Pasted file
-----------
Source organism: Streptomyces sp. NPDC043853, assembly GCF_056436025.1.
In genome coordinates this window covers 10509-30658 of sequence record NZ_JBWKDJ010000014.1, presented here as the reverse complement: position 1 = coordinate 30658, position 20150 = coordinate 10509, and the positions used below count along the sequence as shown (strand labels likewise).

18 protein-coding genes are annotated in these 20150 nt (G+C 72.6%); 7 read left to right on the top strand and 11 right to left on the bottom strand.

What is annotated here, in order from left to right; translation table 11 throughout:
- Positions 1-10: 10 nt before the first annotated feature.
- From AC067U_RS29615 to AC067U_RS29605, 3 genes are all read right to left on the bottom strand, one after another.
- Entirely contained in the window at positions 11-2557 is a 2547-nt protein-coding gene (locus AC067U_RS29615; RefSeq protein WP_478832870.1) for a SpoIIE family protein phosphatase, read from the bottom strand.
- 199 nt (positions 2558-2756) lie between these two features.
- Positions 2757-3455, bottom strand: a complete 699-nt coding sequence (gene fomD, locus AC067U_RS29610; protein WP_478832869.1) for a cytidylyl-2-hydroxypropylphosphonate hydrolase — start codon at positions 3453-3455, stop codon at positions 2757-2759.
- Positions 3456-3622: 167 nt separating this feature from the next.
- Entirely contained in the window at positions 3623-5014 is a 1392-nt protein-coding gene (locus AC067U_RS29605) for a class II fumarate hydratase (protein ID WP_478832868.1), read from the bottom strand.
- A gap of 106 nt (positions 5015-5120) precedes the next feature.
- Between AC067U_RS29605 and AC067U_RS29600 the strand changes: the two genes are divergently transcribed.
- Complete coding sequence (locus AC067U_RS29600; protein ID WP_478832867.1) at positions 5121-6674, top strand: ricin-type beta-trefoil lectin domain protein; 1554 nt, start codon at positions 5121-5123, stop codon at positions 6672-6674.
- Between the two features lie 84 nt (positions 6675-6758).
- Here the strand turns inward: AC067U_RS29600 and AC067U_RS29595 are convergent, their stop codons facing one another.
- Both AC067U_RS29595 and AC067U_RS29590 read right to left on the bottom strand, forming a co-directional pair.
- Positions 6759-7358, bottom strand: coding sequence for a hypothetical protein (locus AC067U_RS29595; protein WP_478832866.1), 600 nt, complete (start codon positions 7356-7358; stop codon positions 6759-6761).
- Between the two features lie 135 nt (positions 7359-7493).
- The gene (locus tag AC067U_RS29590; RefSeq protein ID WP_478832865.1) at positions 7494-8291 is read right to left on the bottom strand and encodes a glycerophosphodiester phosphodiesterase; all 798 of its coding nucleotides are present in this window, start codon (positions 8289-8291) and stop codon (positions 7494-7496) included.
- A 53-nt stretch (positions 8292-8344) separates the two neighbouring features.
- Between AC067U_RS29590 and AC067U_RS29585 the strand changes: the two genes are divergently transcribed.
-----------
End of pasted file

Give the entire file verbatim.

Source organism: Streptomyces sp. NPDC043853, assembly GCF_056436025.1.
In genome coordinates this window covers 10509-30658 of sequence record NZ_JBWKDJ010000014.1, presented here as the reverse complement: position 1 = coordinate 30658, position 20150 = coordinate 10509, and the positions used below count along the sequence as shown (strand labels likewise).

18 protein-coding genes are annotated in these 20150 nt (G+C 72.6%); 7 read left to right on the top strand and 11 right to left on the bottom strand.

What is annotated here, in order from left to right; translation table 11 throughout:
- Positions 1-10: 10 nt before the first annotated feature.
- From AC067U_RS29615 to AC067U_RS29605, 3 genes are all read right to left on the bottom strand, one after another.
- Entirely contained in the window at positions 11-2557 is a 2547-nt protein-coding gene (locus AC067U_RS29615; RefSeq protein WP_478832870.1) for a SpoIIE family protein phosphatase, read from the bottom strand.
- 199 nt (positions 2558-2756) lie between these two features.
- Positions 2757-3455, bottom strand: a complete 699-nt coding sequence (gene fomD, locus AC067U_RS29610; protein WP_478832869.1) for a cytidylyl-2-hydroxypropylphosphonate hydrolase — start codon at positions 3453-3455, stop codon at positions 2757-2759.
- Positions 3456-3622: 167 nt separating this feature from the next.
- Entirely contained in the window at positions 3623-5014 is a 1392-nt protein-coding gene (locus AC067U_RS29605) for a class II fumarate hydratase (protein ID WP_478832868.1), read from the bottom strand.
- A gap of 106 nt (positions 5015-5120) precedes the next feature.
- Between AC067U_RS29605 and AC067U_RS29600 the strand changes: the two genes are divergently transcribed.
- Complete coding sequence (locus AC067U_RS29600; protein ID WP_478832867.1) at positions 5121-6674, top strand: ricin-type beta-trefoil lectin domain protein; 1554 nt, start codon at positions 5121-5123, stop codon at positions 6672-6674.
- Between the two features lie 84 nt (positions 6675-6758).
- Here the strand turns inward: AC067U_RS29600 and AC067U_RS29595 are convergent, their stop codons facing one another.
- Both AC067U_RS29595 and AC067U_RS29590 read right to left on the bottom strand, forming a co-directional pair.
- Positions 6759-7358, bottom strand: coding sequence for a hypothetical protein (locus AC067U_RS29595; protein WP_478832866.1), 600 nt, complete (start codon positions 7356-7358; stop codon positions 6759-6761).
- Between the two features lie 135 nt (positions 7359-7493).
- The gene (locus tag AC067U_RS29590; RefSeq protein ID WP_478832865.1) at positions 7494-8291 is read right to left on the bottom strand and encodes a glycerophosphodiester phosphodiesterase; all 798 of its coding nucleotides are present in this window, start codon (positions 8289-8291) and stop codon (positions 7494-7496) included.
- A 53-nt stretch (positions 8292-8344) separates the two neighbouring features.
- Between AC067U_RS29590 and AC067U_RS29585 the strand changes: the two genes are divergently transcribed.